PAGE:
Naturally, this led to the start of conversations. I’d love to tell you that in no time at all I knew all about everyone who has ever set foot in my building, but our elevator chats are usually much more modest.

Unsurprisingly, the weather comes up a lot. I remember reading years ago about how baffled some immigrants are about Canadian’s constant need to talk about the weather. I guess when you come from a country that has only two types of seasonally specific weather — rainy season or dry season — it is odd. Then again, so is Canadian weather.

I’ve also found that topics are date and time specific. If you’re coming in anytime after 5 p.m., we’ll often chat about our days at work. However, if it’s after 5 p.m. on a Thursday or Friday, the it’s all about plans for the weekend.

But it isn’t all small talk. Thanks to my elevator chats, I successfully recruited a drummer to join my concert band, discovered that I have common friends with some of my neighbours and heard about a family’s first Christmas in Canada. I’ve also learned about some of the challenges, health or otherwise, that people are dealing with. I make a point to find out how they’re doing, because I’ve come to care about them.

Occasionally, I will get someone who is engrossed in their phone or just giving off a leave-me-alone vibe, that I won’t try and engage, but for the most part it seems to make people’s day just a little bit brighter.

And for me, that’s well worth the effort.

If you ever meet me in an elevator...

How I learned to love talking to strangers while standing in a metal box

Opinion Jan 27, 2017 by Gordon Cameron Dundas Star News

I have a confession to make. I’m one of those folks that people tend to resent. One of those who when you find yourself stuck with us the end can’t seem to come soon enough.

Yep, I talk to strangers on elevators.

I never used to do it. I’d stand there trying my best to avoid meaningful eye-contact with those trapped with me in the ascending or descending metal box. Other than a polite “excuse me” or to ask the person jammed closest to the buttons to press my floor, I stayed as silent as possible.

Things started to change for me when a few people in my building started striking up conversations with me on our vertical travels. I was a little surprised at first, but something amazing happened — neither of us burst into flames, the world didn’t stop turning and when it ended, I found that I had actually enjoyed the experience.

Of course, elevator talkers aren’t made overnight and I found I had to take baby steps. In spite of the fact that I’m a journalist who has interviewed and questioned all kinds of muckety-mucks, I’m not naturally the kind of person who can just walk up to a stranger and strike-up a conversation. I’m generally good talking to someone I don’t know, but usually only if they approach me rather than the other way around.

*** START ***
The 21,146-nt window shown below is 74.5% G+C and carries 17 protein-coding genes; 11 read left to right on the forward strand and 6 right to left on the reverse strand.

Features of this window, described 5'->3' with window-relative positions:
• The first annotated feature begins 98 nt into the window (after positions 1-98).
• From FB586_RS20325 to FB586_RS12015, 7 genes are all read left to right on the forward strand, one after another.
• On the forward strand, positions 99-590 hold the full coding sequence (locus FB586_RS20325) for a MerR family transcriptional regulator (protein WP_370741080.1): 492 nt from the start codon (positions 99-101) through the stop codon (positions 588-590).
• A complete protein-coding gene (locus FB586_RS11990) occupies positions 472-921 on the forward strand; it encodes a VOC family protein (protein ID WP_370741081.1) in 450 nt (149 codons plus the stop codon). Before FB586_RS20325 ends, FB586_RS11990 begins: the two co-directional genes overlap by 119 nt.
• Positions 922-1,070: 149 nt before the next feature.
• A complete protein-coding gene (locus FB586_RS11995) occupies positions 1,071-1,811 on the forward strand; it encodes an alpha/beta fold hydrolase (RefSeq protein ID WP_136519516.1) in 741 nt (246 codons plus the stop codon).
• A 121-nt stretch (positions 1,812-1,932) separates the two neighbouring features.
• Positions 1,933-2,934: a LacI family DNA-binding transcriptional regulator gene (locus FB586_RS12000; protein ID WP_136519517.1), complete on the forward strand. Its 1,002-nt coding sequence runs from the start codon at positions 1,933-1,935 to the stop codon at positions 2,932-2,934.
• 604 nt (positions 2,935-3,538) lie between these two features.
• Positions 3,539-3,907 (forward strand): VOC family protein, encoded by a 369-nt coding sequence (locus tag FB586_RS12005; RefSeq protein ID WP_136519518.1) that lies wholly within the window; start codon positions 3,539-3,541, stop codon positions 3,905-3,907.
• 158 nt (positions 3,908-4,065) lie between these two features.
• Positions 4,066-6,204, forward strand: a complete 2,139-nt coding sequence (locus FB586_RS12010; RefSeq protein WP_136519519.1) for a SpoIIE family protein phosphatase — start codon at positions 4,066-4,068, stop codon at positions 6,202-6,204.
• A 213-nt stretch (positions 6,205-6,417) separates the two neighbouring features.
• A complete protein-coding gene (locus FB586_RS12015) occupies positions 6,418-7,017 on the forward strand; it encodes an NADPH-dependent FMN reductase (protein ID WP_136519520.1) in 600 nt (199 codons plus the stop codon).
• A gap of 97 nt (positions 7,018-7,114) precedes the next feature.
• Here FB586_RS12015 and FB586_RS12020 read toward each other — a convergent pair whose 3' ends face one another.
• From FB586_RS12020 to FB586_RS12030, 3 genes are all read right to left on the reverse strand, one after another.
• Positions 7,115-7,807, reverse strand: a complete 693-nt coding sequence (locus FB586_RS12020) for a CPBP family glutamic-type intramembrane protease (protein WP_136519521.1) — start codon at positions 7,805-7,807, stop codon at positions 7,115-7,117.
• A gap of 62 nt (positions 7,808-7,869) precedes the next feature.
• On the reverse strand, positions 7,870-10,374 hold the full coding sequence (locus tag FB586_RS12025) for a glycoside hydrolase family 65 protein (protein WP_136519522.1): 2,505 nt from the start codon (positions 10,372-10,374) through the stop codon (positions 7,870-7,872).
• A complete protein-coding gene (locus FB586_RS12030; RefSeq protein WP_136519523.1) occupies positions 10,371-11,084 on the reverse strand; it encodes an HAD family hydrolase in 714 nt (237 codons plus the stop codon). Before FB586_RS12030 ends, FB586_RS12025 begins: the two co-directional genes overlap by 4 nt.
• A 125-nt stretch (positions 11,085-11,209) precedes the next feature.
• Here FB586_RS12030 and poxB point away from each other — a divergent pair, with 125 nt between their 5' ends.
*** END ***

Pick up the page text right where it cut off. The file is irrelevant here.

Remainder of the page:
So, I started small. I began by greeting folks when we got on and wishing them well when we got off. I was pleasantly surprised that most folks didn’t immediately tell me off, but rather seemed genuinely glad that I made the effort.

Naturally, this led to the start of conversations. I’d love to tell you that in no time at all I knew all about everyone who has ever set foot in my building, but our elevator chats are usually much more modest.

Unsurprisingly, the weather comes up a lot. I remember reading years ago about how baffled some immigrants are about Canadian’s constant need to talk about the weather. I guess when you come from a country that has only two types of seasonally specific weather — rainy season or dry season — it is odd. Then again, so is Canadian weather.

I’ve also found that topics are date and time specific. If you’re coming in anytime after 5 p.m., we’ll often chat about our days at work. However, if it’s after 5 p.m. on a Thursday or Friday, the it’s all about plans for the weekend.

But it isn’t all small talk. Thanks to my elevator chats, I successfully recruited a drummer to join my concert band, discovered that I have common friends with some of my neighbours and heard about a family’s first Christmas in Canada. I’ve also learned about some of the challenges, health or otherwise, that people are dealing with. I make a point to find out how they’re doing, because I’ve come to care about them.

Occasionally, I will get someone who is engrossed in their phone or just giving off a leave-me-alone vibe, that I won’t try and engage, but for the most part it seems to make people’s day just a little bit brighter.

And for me, that’s well worth the effort.